Front Yard Regulations in Portland

Blue%20Yard.jpg

Dieselboi posed a question to the blogger gang yesterday stemming from an article on CNN.com http://www.cnn.com/2007/LIVING/wayoflife/07/24/veggie.patch.ap/index.html. It seems that there’s a growing trend nationwide of people yanking up their lawns and growing “Victory Gardens.” People like the fact that they can grow their own food, and are becoming more concerned with the environmental and philosophical issues of resources wasted on lawns. There have unfortunately been some problems that came from neighbor complaints resulting in code violations.

In SE Portland many of the residents have front yard gardens and chickens mixed in with the usual rose bushes and hydrangeas. I’ve seen a lot of cob and recycled materials used for structures located in the front of homes, and odds and ends including bathtubs used for garden beds. The question is are there any regulations or laws in Portland defining what you can do with your front yard. In Sacramento gardeners fought the city’s landscaping code that stated gardens could take up no more than 30% of the front yard. I know as far as animals go you can have three hens, one goat, but no roosters within the city. From what I’ve seen around town it seems like things are pretty loose. On the other hand places like Lake Oswego have very strict rules, especially regarding yard signs.

The picture above would be a good example of Portland’s laissez-faire attitude towards front yards. I’ve been watching this “installation” take shape over the past few months, and have decided it’s some sort of tweeker Seaworld. It’s over on SE 84th and Flavel. They just recently added the paint, and are working on a water feature and something that resembles a dolphin tank. Does anyone have any information about regulations in the Portland Metro area? I like the idea of having an herb garden replace the grass that I hate mowing and gets ugly in the summer.

5 Comments so far

  1. martin (unregistered) on August 1st, 2007 @ 10:37 am

    I think you mean pygmy goats, but tell me if I’m wrong because I’d love to upgrade.
    From Portland Online:
    “E. A person keeping a total of three or fewer chickens, ducks, doves, pigeons, pygmy goats or rabbits shall not be required to obtain a specified animal facility permit. If the Director determines that the keeper is allowing such animals to roam at large, or is not keeping such animals in a clean and sanitary condition, free of vermin, obnoxious smells and substances, then the person shall be required to apply for a facility permit to keep such animals at the site.”


  2. martin (unregistered) on August 1st, 2007 @ 10:52 am

    Also, I don’t think there’s a Sacramento-style law governing the percentage of your lawn that can be dedicated to food production. At least, not that I can find online. If your neighbor was really being a dick about it, I suppose they could call Vector Control on you regarding rat harborage, but I have a feeling they’d get laughed at unless your raspberry bushes were bigger than your house.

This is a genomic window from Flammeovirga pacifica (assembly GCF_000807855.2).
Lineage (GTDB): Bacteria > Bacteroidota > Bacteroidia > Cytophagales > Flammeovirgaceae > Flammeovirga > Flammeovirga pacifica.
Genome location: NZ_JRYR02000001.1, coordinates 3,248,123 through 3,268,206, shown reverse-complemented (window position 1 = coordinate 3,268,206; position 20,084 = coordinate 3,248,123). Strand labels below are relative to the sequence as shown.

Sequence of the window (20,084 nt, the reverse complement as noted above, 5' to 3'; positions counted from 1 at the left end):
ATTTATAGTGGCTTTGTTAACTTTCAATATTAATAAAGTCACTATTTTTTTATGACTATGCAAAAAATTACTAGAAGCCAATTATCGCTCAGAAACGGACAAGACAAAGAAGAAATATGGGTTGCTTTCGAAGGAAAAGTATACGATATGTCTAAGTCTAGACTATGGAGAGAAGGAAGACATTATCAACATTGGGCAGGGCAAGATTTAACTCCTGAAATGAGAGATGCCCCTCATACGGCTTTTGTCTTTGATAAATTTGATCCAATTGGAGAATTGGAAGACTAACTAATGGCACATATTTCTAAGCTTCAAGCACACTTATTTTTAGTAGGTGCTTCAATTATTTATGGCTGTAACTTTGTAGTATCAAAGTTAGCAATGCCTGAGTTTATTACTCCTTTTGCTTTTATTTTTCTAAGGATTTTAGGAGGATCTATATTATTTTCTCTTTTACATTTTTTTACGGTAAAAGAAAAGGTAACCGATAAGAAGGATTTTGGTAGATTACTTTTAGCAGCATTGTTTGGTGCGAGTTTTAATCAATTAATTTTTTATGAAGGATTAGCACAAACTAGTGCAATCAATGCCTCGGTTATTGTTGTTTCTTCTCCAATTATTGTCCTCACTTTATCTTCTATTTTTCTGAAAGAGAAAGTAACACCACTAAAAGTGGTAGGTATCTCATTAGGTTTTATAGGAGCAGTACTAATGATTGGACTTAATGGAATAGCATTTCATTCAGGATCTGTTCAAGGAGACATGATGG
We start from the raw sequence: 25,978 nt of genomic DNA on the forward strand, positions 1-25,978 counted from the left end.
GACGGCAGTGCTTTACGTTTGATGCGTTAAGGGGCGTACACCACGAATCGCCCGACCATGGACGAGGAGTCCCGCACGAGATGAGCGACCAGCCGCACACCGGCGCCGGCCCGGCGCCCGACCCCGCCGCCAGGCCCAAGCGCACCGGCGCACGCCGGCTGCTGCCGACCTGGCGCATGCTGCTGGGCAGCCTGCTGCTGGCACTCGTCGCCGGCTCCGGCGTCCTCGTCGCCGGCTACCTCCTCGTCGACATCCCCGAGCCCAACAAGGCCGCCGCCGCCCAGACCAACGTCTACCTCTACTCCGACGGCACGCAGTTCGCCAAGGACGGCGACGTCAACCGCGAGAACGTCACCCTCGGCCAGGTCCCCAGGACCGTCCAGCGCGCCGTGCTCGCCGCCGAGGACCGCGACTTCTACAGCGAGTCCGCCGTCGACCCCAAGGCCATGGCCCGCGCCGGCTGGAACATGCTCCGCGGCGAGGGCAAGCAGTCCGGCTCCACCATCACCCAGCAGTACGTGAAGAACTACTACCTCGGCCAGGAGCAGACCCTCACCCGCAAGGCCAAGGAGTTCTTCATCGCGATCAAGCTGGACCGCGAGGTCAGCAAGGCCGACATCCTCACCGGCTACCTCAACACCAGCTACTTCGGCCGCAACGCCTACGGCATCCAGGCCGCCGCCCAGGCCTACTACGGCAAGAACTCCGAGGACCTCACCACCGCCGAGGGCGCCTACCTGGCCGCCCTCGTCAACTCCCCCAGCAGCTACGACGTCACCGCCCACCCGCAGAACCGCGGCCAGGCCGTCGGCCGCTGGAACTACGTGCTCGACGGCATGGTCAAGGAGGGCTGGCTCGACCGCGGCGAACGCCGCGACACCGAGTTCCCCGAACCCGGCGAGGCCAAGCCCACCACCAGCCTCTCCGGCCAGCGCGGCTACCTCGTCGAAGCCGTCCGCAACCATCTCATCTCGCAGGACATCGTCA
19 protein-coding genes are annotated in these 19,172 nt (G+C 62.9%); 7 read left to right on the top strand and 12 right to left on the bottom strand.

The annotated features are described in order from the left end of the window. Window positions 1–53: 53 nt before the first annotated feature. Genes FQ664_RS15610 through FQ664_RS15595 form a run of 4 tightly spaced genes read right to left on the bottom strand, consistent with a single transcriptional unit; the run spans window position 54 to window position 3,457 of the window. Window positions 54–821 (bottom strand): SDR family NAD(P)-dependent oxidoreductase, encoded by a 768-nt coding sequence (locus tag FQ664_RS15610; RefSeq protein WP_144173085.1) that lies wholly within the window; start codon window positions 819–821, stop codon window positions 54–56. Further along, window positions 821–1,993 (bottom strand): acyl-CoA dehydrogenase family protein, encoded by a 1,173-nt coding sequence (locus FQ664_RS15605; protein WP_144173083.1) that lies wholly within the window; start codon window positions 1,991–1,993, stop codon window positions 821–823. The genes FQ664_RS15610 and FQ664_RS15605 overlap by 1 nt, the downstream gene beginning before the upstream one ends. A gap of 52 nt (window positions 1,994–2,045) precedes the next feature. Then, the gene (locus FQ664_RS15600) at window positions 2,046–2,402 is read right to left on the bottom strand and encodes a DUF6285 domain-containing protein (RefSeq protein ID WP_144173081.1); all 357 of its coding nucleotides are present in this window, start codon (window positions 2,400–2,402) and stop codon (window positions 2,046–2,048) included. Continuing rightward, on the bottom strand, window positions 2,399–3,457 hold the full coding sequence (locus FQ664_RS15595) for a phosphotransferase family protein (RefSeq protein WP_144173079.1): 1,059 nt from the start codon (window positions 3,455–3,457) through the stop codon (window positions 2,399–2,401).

3. RedMolly (unregistered) on August 1st, 2007 @ 12:57 pm

    It looks like as long as you’re not stacking old tires in your yard or letting the weeds grow up past your windows, you’re pretty much good to go as far as Portland municipal code.

    We’re currently solarizing our front yard and taking the lawn out entirely, so I’ll have the chance to find out first-hand if there’s really some percentage-of-grass code we’ll be violating.

    (And I think we really need a pygmy goat to give our landscape that certain special something. Goat turds?)


  4. Coyote (unregistered) on August 1st, 2007 @ 1:24 pm

    “…the city’s landscaping code that stated gardens could take up no more than 30% of the front yard.”

    That has got to be one of the most idiotic laws I’ve ever heard of.

    I often wonder what the deal is with Laurelhurst when I walk through that neighborhood. Everyone’s yard looks exactly the same, all the useless lawns and hedges perfectly coiffed by the best illegal aliens money can buy. And not a vegetable garden in sight. Do they have neighborhood association brown shirts that enforce this sort of thing, or is this just the pernicious influence of peer conformity at work?


  5. Goats,eh? (unregistered) on August 1st, 2007 @ 2:53 pm

    The way I read the ord. is that I can have an aggregate of 18 animals. Just kidding. I know that isn’t realistic, but we’re not here for realism, are we?

    Muscovy ducks are awesome. Big with great personalities and they make no noise. They’ll keep your garden looking tidy as a golf course; weedless, slugless, and trim.

    Power to the urban farmer! Good luck, folks. And If you have kids, I can’t urge you enough to have at least a couple chooks. You’ll have tons of fun times.

    Cheers.



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